Yesterday in our commentary we mentioned that Merrill Lynch had made an interesting call regarding their thoughts that investors should perhaps look to "overweight" their stock allocations in Japan-based equities and "underweight" their stock allocations in US-based equities.
In last night's market wrap on premierinvestor.net I touched on the currency action that had taken place that day as the Japanese Yen March futures (jy02h) had jumped higher against the US$, and depicted a near-term change in sentiment toward a stronger Yen and weaker US$ scenario.
Today, this very March Yen futures contract is seeing further gains and it looks as if some market participants may indeed be selling the US$ and buying Yen.
Japanese Yen March Futures (jy02h) Chart - Daily Interval
Last night I noted the suspicious looking move higher in the Japanese Yen versus the US$. Today's move has me thinking that there's something definitely in play here. My thought last night was that this type of move could actually be a benefit to US- based multinationals that derive meaningful revenue/sales to many Asian markets where their currency may be pegged to the Yen. A stronger Yen gives consumers in Japan and parts of Asia more purchasing power. In a part of the world that has been in a decade of recession, a strengthening Yen will help consumers there.
This may also help US-based multinationals that target the Asian markets as a place to sell their goods and services. Many corporate executives have complained in recent quarters that the strong US$ has made their products/services less competitive on price in foreign markets and has therefore put a drag on sales.
What's interesting about the stronger Yen is what we see in the Treasury bond market today. We're seeing a good round of selling in the 10-year YIELD ($TNX.X). It has been noted in the past that the Japanese have been big holders of US Treasuries and today's action in the bond market, coupled with that found in the currency markets, hints that the MARKET may indeed be selling some of their Treasury holdings, generating US$, then converting that cash into Yen (sell US$, buy Yen).
If you've ever traveled abroad, the first thing you do when you arrive at your foreign destination is take your US$ to the foreign exchange counter and convert some of it into the local currency. In essence, what you're doing is selling your US$ and buying the local currency. I think this is what may be contributing to today's bond and currency action.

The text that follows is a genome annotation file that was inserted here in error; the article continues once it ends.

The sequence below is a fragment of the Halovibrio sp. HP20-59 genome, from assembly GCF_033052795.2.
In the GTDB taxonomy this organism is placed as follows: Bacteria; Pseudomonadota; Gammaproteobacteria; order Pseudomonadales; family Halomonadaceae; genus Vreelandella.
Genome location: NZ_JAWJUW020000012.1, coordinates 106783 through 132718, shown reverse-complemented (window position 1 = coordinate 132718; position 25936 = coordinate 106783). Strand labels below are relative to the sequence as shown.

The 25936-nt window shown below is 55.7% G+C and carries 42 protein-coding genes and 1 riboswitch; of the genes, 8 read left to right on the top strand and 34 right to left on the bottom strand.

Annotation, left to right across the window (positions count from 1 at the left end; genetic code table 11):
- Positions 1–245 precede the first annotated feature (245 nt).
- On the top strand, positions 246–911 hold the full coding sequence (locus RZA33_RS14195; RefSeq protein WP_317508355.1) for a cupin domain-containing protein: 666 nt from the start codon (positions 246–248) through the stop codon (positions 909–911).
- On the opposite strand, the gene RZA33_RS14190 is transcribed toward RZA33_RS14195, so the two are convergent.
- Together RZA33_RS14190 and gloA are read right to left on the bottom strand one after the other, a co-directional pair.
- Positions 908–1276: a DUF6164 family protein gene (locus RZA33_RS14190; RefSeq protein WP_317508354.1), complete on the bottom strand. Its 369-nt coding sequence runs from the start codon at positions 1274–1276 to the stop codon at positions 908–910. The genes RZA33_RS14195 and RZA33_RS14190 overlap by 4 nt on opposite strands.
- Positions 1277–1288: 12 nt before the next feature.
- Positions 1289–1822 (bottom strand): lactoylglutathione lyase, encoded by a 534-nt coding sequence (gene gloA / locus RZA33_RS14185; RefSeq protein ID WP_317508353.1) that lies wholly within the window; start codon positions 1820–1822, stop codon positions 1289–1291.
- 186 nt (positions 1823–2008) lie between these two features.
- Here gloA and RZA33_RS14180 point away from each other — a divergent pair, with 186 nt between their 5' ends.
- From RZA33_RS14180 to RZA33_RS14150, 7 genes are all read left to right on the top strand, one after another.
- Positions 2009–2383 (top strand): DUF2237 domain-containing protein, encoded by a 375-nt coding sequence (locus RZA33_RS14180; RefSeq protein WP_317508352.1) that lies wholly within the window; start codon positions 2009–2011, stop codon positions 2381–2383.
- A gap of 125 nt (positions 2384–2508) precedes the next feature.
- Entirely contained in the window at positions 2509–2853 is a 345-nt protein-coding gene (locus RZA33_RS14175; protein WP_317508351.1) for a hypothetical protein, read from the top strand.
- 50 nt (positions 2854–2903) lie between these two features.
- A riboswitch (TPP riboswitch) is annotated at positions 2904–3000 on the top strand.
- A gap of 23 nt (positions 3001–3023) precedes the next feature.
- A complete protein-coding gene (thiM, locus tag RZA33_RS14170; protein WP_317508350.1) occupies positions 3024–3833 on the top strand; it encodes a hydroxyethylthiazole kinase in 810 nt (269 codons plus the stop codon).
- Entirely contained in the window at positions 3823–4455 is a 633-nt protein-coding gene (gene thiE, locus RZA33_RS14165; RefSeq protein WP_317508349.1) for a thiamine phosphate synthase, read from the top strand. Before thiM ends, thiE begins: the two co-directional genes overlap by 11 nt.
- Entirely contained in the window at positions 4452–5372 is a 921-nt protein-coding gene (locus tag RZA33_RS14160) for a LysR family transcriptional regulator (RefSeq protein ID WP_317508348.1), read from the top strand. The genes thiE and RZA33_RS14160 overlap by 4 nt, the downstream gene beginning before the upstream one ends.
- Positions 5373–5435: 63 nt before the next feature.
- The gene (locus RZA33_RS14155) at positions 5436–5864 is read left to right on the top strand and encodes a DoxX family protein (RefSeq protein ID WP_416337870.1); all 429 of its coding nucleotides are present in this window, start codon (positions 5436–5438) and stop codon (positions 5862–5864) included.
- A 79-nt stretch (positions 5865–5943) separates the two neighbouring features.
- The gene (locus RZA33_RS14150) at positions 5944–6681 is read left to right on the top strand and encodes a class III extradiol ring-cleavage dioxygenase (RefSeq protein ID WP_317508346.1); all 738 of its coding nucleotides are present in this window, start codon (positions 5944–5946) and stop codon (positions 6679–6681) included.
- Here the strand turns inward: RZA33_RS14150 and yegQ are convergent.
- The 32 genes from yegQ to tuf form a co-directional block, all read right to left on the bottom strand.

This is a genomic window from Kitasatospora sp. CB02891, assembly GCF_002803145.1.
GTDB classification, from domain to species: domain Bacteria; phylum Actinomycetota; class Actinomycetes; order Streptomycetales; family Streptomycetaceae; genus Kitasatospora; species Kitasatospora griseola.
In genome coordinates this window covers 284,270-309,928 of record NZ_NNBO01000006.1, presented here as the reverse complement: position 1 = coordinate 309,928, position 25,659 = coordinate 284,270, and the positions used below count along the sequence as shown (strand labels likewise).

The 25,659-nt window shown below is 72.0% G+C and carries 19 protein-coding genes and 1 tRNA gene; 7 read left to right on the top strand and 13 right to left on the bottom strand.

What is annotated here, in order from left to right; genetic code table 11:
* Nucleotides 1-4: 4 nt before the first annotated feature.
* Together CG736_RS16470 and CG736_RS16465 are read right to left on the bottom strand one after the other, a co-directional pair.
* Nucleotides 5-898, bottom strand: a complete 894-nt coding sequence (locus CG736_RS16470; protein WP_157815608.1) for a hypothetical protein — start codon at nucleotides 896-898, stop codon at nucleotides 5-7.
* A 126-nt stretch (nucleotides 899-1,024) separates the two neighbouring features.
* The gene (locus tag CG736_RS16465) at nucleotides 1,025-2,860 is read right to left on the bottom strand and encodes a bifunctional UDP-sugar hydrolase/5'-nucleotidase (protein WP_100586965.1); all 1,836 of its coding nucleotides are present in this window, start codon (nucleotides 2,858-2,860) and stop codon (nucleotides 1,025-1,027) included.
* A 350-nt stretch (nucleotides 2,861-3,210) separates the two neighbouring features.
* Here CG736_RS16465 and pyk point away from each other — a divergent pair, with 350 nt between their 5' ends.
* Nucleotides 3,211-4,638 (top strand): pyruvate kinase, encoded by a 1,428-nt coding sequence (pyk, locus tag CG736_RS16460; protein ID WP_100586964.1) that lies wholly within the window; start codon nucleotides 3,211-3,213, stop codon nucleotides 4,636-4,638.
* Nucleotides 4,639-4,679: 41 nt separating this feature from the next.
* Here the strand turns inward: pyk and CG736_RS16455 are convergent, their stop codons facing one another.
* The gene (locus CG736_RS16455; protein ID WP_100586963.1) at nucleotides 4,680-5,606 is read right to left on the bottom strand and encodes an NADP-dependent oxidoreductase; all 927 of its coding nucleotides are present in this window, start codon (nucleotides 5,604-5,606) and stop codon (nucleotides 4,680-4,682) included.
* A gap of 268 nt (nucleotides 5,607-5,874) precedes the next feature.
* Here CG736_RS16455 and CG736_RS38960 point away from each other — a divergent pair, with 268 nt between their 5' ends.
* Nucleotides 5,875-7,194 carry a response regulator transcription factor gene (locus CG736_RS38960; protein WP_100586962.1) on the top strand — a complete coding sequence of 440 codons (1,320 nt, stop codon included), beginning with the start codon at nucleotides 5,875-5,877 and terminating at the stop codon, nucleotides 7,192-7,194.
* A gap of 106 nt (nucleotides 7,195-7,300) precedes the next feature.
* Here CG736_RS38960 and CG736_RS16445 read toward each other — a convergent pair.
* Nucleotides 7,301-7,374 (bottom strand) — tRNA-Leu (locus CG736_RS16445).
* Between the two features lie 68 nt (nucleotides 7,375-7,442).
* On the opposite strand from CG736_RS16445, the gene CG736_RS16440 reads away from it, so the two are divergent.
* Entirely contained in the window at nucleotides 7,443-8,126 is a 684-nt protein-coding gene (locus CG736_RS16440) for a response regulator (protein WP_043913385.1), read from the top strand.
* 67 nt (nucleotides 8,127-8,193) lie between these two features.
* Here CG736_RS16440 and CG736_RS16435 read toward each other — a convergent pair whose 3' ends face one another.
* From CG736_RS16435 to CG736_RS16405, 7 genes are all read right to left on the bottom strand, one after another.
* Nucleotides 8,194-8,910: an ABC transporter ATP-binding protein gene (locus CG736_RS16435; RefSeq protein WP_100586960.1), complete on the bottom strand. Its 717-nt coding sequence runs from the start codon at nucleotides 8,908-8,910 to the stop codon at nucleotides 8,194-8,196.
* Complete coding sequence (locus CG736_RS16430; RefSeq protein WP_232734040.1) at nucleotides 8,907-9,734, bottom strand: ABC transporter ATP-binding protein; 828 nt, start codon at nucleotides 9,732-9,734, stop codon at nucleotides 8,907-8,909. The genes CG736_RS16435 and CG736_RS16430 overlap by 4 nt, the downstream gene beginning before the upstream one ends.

10-year Treasury YIELD Chart - Daily Interval
Today's Treasury action in the 10-year YIELD ($TNX.X) shows a good round of selling taking place in this bond. This action gives some credence to the thought that the market is beginning to not feel that the perceived "safety" of this bond is worth the 5.0% annualize YIELD.
What may also be in play is that there may be some selling in this bond by some of the mortgage loan originators like Freddie Mac (NYSE:FRE) and Fannie Mae (NYSE:FNM) as they look to hedge some of their issued mortgages. While there was a rather "big stink" made of some derivative strategies made in the mortgage lending business in recent weeks, both of these mortgage lenders MUST hedge their mortgages. If you recently lent money to a consumer in a 30-year mortgage when mortgage rates were 6%, wouldn't you need to try and hedge a $200,000 note from time-to- time? If you loaned money at 6% and the mortgage rate market (tied to 10-year and 30-year YIELD) moves higher, your spread narrows. If YIELD continues to rise, you would most likely want to sell the bond short, to offset previous loaned dollars to try and capture the spread, or hedge the money previously loaned.
Does the Dow's move make sense?
Now one has to begin wondering if perhaps some of those "boring" stocks we have been profiling as bullish may be making sense. I surely didn't see this current market action unfolding months ago (Yen and Treasury) but perhaps the stock MARKET knew about some of this current activity months ago, thus some of bullishness we were alerted to in many stocks that tend to have a lot of international exposure.
I've got some more thinking to do, but have you noticed the nice two-day gain in shares of Japan-based Sony Corp. (NYSE:SNE) $56.20 +5.24%.
It could well be that in an "early-stage" of economic recovery in Japan, one Japan "bellwether" like Sony (SNE) may be an early benefactor to a recovery in that region of the world.
Sony Corporation Chart - $1 box
Shares of Sony (NYSE:SNE) trade as an American Depository Receipt "ADR" on the NYSE. Yesterday we were eyeballing this stock as a bullish play on a break higher at $51. The stock gapped up to $51.77 (gaps up/down are common among ADR's) and we thought bulls should establish just 1/2 bullish position as the stock was still trading below bearish resistance, but felt early entry still presented good upside with bearish resistance well above at $72.
Your retirement account
Do you have the ability to expose some capital to an "Asian" based sector fund? If so, think about moving a portion of that retirement dollar into that sector of the world. Do some legwork and make sure the fund manager has some good stocks that the MARKET likes. How do you do that? Find the ticker symbol for the mutual fund, then put it to the supply/demand test and pull up a point and figure chart on that fund. Is the basket of stocks that the mutual fund manager has been buying finding the same level of bullishness that he/she feels the stocks hold? If not, look for a fund manager that is on the right side of things and his/her stocks are giving buy signals.